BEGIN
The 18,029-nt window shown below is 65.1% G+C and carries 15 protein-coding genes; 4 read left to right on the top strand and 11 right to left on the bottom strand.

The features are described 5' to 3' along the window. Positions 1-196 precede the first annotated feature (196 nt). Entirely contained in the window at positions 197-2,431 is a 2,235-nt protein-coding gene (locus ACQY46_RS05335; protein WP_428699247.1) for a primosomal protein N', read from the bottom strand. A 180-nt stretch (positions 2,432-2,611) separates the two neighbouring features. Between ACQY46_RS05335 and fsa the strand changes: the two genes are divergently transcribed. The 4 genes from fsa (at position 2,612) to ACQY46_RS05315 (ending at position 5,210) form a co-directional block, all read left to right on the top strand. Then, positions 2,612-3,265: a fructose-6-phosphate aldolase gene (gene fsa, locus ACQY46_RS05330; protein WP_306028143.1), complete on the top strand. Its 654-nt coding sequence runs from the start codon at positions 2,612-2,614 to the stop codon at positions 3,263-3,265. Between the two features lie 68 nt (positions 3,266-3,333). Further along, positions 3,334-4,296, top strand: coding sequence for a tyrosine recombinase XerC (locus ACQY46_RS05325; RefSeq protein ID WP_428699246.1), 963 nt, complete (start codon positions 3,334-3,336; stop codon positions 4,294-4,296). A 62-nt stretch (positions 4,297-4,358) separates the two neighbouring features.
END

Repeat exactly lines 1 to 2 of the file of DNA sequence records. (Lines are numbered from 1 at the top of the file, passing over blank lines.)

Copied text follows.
The 18,029-nt window shown below is 65.1% G+C and carries 15 protein-coding genes; 4 read left to right on the top strand and 11 right to left on the bottom strand.

The features are described 5' to 3' along the window. Positions 1-196 precede the first annotated feature (196 nt). Entirely contained in the window at positions 197-2,431 is a 2,235-nt protein-coding gene (locus ACQY46_RS05335; protein WP_428699247.1) for a primosomal protein N', read from the bottom strand. A 180-nt stretch (positions 2,432-2,611) separates the two neighbouring features. Between ACQY46_RS05335 and fsa the strand changes: the two genes are divergently transcribed. The 4 genes from fsa (at position 2,612) to ACQY46_RS05315 (ending at position 5,210) form a co-directional block, all read left to right on the top strand. Then, positions 2,612-3,265: a fructose-6-phosphate aldolase gene (gene fsa, locus ACQY46_RS05330; protein WP_306028143.1), complete on the top strand. Its 654-nt coding sequence runs from the start codon at positions 2,612-2,614 to the stop codon at positions 3,263-3,265. Between the two features lie 68 nt (positions 3,266-3,333). Further along, positions 3,334-4,296, top strand: coding sequence for a tyrosine recombinase XerC (locus ACQY46_RS05325; RefSeq protein ID WP_428699246.1), 963 nt, complete (start codon positions 3,334-3,336; stop codon positions 4,294-4,296). A 62-nt stretch (positions 4,297-4,358) separates the two neighbouring features.